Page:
Increased global demand for food ahead may create opportunities for chemical market

In the coming decades, the growth in global population (The current world population of 7.6 billion is expected to reach 8.6 billion in 2030, 9.8 billion in 2050 and 11.2 billion in 2100, according to a new United Nations report) and economic growth (Growth in the world economy is surpassing expectations and global GDP is now expected to expand by more than three per cent this year and in 2019, a new UN report finds) will fuel increased demand for food. As a result, food pricing is only expected to go

high. Also the quantity of food traded across borders is also rising sharply. The interaction between demand and supply factors in the food sector may create opportunities for Australia chemicals industry in terms of fertilizers, herbicides, pesticides and food additives, to name a few.

Upcoming health, well-being scenario holds opportunity 

Due to the ageing population (According to UN data 2017, the number of older persons those aged 60 years or over is expected to more than double by 2050 rising from 962 million globally in 2017 to 2.1 billion in 2050) rise of chronic and lifestyle related illness and changing consumer preferences healthcare expenditure is likely to soar. This rise will create a demand side opportunity for the chemicals industry to supply products and inputs to the pharmaceutical sector, hospitals and other parts of the healthcare industry.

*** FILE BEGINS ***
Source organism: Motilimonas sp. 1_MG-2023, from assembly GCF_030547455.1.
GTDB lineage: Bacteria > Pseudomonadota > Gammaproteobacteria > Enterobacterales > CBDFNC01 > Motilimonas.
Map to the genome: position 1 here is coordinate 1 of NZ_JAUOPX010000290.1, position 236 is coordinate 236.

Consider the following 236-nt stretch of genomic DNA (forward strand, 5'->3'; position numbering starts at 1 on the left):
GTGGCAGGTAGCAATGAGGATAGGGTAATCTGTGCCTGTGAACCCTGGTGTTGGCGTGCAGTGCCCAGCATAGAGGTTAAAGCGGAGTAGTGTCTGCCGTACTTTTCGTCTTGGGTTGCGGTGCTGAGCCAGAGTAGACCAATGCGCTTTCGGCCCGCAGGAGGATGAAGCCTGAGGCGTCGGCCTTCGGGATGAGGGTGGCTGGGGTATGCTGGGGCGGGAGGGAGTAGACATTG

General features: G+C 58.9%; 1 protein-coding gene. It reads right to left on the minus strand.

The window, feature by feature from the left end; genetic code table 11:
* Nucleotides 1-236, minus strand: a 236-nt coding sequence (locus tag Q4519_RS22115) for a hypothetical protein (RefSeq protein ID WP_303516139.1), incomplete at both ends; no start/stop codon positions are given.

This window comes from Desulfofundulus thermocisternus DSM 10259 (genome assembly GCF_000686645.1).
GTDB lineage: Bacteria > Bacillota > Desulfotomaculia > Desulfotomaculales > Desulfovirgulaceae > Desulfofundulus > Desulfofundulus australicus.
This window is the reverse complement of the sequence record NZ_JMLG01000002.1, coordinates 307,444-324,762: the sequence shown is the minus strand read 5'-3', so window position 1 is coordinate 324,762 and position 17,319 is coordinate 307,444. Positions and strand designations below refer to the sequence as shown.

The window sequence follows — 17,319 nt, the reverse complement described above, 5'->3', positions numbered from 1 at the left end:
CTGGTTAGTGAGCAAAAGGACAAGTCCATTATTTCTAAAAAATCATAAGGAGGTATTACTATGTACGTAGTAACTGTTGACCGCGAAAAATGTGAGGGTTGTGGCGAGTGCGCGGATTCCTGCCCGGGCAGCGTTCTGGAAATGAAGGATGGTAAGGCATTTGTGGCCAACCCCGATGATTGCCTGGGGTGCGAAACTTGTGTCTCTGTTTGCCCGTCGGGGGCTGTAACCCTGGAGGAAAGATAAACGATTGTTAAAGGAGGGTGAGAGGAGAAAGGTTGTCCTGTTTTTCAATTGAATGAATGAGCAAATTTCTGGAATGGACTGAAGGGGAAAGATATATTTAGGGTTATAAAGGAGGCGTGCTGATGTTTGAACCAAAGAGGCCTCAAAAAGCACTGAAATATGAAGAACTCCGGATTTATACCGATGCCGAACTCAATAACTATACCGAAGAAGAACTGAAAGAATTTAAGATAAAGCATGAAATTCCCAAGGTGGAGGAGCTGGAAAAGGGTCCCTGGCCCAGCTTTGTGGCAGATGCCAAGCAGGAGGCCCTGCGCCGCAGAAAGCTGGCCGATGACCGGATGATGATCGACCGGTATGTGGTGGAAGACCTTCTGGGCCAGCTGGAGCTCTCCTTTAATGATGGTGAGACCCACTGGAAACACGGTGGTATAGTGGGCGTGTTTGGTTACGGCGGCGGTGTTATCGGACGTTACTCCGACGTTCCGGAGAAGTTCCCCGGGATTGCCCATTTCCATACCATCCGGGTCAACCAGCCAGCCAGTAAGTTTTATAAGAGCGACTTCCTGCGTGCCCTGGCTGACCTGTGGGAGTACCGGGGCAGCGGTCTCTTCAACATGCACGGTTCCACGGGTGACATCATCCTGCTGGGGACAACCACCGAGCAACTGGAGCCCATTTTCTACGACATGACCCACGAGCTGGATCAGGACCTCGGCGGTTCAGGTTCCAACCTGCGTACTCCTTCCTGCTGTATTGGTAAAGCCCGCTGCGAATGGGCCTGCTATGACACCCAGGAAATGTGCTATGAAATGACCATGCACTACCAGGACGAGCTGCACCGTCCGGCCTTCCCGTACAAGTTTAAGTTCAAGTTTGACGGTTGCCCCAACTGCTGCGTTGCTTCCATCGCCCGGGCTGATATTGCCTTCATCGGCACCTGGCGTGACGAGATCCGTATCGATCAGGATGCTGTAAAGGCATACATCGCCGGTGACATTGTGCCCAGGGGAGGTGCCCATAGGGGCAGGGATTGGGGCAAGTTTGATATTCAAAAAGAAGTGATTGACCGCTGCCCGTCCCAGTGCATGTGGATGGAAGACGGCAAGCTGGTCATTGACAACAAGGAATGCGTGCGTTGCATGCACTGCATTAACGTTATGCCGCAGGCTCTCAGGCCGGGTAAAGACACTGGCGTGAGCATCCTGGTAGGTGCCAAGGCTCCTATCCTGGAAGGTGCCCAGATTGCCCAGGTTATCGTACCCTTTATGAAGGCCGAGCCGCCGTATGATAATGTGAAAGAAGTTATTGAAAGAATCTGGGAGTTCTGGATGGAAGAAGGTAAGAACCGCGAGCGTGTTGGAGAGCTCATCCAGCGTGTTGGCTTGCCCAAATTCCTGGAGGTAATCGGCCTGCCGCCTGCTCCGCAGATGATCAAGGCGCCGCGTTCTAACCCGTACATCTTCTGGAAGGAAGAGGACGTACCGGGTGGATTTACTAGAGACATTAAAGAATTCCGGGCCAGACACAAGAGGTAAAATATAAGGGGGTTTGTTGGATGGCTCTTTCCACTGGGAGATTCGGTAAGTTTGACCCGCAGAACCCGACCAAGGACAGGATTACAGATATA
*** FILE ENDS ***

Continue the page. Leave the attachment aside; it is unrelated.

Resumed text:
Technological development likely to accelerate chemical sector

The rapid pace of technological development in the chemicals industry have the capability to substantially alter production processes, supply chains and the competitiveness of companies, industry sub-sectors and the whole industry.The existing era is more about frequent disruptions triggered by unprecedented change, which makes it important for the Australia chemical sector to imagine the unimaginable, to think through alternate futures. With such a mindset, the sector could easily take advantage from disruptive developments, instead of being blindsided.


Kavya Sharma is Business Writer at Future Market Insights.